Disc Herniation & Disc Disease

Relief from chronic and debilitating neck or back pain

Your vertebrae are the 33 bones that make up your spine. Soft, well-padded, and hydrated discs sit between each vertebra and act like cushions. Disc herniation and disc disease happen when these discs become injured or damaged.

As you age, the discs between your vertebrae dry out and begin to weaken, becoming more susceptible to injury. Discs can move out of place, bulge, rupture and leak fluid or even break apart, causing you pain and complications.

There are two types of common disc disorders:

Disc Herniation

Herniation is when a disc changes shape or pushes into the spinal canal, causing lower back pain and spinal stenosis (narrowing). A herniated disc can put pressure on or pinch nearby nerves and is most common in the cervical spine (neck) and lumbar (lower) spine.

The most common cause of disc herniation is normal wear and tear. Daily activities over time wear out the shock-absorbing discs. Other causes of disc herniation include:

  • Injury, such as trauma from a car accident
  • Repetitive movements
  • Being overweight
  • Improper lifting

Symptoms of Disc Herniation

When a disc herniates you may experience:

  • Neck pain
  • Low back pain
  • Weakness in your arms and legs
  • Radiating pain in your arms and legs
  • Numbness in your arms and legs
  • Muscle tightness and spasms in your neck or back

Disc Disease

Disc disease is a degenerative condition, meaning it happens gradually over time and is a normal part of the aging process. As you grow older, the discs in your spine can become brittle and weak.

Symptoms of Disc Disease

Some people with degenerative disc disease do not experience back pain. When disc disease does become noticeable, it often involves the cervical or lumbar spine. Symptoms are similar to those of disc herniation, however everyone experiences disc disease to varying degrees at different ages. For example, you may feel less pain when being active or you may feel less pain when you lie down.

Overview

As you age, the discs between your vertebrae dry out and begin to weaken, becoming more susceptible to injury. Discs can move out of place, bulge, rupture and leak fluid or even break apart, causing you pain and complications.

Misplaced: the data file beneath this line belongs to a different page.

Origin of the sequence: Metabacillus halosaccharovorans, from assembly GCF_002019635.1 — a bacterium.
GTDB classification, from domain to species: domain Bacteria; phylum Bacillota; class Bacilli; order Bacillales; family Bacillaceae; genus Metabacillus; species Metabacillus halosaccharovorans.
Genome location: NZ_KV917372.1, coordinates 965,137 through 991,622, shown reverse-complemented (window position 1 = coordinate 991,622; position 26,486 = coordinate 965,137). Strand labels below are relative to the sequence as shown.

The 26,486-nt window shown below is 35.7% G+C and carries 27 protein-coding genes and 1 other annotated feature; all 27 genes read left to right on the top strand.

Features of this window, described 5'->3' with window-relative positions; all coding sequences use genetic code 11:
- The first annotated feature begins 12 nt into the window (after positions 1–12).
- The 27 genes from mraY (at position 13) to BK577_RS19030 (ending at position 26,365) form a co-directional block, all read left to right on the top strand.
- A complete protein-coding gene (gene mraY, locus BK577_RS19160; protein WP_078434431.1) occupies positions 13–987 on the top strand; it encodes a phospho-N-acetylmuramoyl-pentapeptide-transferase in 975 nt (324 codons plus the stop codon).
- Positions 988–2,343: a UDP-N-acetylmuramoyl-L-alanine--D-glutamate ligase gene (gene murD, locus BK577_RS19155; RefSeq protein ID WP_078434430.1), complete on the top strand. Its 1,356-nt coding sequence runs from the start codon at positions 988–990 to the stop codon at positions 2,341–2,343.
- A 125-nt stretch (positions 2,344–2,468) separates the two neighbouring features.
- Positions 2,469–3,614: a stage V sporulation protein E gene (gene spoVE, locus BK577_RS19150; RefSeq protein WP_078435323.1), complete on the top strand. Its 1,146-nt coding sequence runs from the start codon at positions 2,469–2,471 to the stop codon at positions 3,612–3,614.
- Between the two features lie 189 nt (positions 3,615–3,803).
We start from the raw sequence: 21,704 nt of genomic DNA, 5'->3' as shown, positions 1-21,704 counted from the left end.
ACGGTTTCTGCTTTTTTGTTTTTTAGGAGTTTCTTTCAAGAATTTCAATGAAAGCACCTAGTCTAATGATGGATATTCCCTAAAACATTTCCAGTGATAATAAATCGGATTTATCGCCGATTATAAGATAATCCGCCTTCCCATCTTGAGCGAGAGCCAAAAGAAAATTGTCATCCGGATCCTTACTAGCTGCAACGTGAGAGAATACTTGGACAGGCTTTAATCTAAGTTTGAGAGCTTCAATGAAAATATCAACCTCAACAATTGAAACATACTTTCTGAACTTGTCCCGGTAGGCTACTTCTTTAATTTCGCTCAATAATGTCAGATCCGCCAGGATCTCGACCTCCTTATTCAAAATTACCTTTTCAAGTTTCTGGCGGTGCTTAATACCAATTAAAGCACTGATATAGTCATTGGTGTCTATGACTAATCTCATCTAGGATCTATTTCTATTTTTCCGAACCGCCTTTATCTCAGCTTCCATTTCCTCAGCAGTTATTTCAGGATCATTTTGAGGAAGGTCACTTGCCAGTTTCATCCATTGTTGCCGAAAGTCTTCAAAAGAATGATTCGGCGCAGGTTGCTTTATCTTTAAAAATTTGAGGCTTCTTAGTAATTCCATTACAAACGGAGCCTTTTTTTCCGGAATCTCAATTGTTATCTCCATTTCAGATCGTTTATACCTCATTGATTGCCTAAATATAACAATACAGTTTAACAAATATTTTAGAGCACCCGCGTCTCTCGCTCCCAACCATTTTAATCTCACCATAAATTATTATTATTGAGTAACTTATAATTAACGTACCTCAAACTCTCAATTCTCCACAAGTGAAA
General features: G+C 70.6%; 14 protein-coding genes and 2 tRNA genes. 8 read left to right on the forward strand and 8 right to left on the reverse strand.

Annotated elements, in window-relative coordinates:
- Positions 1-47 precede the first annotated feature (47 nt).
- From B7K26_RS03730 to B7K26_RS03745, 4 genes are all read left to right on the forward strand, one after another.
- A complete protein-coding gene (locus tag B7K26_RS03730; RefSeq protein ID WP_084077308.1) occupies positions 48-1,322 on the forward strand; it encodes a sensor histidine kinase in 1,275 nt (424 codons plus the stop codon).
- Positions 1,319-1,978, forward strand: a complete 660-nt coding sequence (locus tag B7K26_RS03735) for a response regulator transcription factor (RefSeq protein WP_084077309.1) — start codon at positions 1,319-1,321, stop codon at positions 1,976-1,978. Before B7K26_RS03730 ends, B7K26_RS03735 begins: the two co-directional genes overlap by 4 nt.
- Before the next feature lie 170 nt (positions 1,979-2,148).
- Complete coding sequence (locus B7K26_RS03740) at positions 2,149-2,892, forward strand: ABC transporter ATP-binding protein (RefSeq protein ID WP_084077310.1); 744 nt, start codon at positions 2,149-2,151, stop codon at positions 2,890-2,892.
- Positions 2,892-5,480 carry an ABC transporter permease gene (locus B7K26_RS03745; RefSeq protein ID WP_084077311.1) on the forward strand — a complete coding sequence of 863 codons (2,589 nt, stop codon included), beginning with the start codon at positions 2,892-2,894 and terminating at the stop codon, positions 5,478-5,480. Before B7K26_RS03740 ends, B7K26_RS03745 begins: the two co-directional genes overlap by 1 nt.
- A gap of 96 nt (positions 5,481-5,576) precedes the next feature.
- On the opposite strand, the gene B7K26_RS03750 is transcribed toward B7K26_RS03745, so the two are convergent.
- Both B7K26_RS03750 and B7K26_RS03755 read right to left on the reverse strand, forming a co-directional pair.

There are two types of common disc disorders:

Disc Herniation

Herniation is when a disc changes shape or pushes into the spinal canal, causing lower back pain and spinal stenosis (narrowing). A herniated disc can put pressure on or pinch nearby nerves and is most common in the cervical spine (neck) and lumbar (lower) spine.

The most common cause of disc herniation is normal wear and tear. Daily activities over time wear out the shock-absorbing discs. Other causes of disc herniation include:

  • Injury, such as trauma from a car accident
  • Repetitive movements
  • Being overweight
  • Improper lifting

Symptoms of Disc Herniation

When a disc herniates you may experience:

  • Neck pain
  • Low back pain
  • Weakness in your arms and legs
  • Radiating pain in your arms and legs
  • Numbness in your arms and legs
  • Muscle tightness and spasms in your neck or back

Disc Disease

Disc disease is a degenerative condition, meaning it happens gradually over time and is a normal part of the aging process. As you grow older, the discs in your spine can become brittle and weak.

Symptoms of Disc Disease

Some people with degenerative disc disease do not experience back pain. When disc disease does become noticeable, it often involves the cervical or lumbar spine. Symptoms are similar to those of disc herniation, however everyone experiences disc disease to varying degrees at different ages. For example, you may feel less pain when being active or you may feel less pain when you lie down.